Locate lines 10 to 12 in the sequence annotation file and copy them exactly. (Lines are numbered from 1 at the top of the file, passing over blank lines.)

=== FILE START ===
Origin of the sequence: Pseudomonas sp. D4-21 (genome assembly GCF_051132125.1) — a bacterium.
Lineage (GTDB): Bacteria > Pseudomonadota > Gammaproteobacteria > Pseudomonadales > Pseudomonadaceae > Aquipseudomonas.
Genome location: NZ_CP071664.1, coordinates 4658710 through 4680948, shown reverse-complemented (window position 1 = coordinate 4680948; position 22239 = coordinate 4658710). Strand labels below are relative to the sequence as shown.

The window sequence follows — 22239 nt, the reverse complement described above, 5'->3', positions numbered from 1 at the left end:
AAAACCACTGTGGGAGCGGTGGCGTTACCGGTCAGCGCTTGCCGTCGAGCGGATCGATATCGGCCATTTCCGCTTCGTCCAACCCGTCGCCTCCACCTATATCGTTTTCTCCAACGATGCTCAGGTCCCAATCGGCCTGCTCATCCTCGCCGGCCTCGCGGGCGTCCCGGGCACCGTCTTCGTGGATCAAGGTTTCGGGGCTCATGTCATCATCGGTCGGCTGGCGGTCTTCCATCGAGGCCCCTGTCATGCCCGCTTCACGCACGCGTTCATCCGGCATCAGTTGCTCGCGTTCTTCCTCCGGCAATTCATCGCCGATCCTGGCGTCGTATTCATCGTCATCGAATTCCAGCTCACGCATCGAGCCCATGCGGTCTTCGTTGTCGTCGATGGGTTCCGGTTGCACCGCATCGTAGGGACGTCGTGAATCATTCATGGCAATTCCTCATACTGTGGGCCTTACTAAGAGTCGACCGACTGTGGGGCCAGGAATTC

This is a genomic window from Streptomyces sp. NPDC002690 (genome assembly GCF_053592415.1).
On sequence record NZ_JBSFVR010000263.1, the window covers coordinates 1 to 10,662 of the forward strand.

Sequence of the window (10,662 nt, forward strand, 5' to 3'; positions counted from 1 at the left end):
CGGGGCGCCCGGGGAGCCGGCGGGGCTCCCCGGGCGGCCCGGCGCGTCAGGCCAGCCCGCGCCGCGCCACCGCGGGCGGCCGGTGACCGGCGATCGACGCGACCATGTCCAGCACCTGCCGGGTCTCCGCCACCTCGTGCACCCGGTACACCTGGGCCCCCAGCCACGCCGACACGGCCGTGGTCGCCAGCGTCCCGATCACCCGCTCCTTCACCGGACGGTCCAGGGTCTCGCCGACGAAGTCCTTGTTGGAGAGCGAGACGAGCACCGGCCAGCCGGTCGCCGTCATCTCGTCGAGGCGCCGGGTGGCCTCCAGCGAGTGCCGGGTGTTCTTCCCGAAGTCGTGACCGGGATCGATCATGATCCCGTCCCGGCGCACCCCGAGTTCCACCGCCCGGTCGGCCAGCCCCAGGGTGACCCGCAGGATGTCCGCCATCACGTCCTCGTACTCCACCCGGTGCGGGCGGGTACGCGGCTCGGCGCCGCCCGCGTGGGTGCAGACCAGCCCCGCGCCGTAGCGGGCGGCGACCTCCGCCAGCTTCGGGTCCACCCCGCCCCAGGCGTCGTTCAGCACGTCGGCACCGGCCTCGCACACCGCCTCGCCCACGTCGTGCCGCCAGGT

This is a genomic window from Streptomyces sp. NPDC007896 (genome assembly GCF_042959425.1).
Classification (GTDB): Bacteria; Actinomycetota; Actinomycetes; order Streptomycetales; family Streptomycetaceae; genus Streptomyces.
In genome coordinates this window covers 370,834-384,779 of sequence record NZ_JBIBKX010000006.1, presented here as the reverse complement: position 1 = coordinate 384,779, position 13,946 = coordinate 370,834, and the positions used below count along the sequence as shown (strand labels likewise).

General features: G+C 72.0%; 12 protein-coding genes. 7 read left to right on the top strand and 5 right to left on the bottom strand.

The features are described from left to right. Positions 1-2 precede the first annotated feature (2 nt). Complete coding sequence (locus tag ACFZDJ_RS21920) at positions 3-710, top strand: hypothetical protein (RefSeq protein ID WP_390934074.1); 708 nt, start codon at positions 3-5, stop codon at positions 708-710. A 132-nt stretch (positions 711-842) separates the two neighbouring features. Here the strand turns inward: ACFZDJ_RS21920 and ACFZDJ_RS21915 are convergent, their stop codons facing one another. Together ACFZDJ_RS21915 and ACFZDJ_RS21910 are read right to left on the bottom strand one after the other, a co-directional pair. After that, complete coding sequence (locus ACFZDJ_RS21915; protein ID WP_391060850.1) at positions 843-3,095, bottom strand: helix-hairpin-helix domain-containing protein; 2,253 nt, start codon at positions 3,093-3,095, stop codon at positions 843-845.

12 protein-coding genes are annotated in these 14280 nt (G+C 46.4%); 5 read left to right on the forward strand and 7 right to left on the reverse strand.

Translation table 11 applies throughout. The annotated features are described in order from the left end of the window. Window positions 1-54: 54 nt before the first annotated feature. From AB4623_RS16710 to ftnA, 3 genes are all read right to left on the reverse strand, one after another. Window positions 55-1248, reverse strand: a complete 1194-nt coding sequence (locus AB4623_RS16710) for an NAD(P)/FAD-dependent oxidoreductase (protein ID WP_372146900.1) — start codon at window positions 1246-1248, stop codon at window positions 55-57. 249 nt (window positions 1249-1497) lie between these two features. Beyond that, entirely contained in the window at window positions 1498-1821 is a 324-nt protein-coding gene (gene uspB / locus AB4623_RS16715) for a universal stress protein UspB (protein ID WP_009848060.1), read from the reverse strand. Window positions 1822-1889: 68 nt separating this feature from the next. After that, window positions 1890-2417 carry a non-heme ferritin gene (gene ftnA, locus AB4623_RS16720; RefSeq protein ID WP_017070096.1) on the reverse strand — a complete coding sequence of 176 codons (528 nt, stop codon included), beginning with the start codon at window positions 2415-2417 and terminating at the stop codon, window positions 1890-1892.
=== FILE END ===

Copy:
This is a genomic window from Streptomyces sp. NPDC007896 (genome assembly GCF_042959425.1).
Classification (GTDB): Bacteria; Actinomycetota; Actinomycetes; order Streptomycetales; family Streptomycetaceae; genus Streptomyces.
In genome coordinates this window covers 370,834-384,779 of sequence record NZ_JBIBKX010000006.1, presented here as the reverse complement: position 1 = coordinate 384,779, position 13,946 = coordinate 370,834, and the positions used below count along the sequence as shown (strand labels likewise).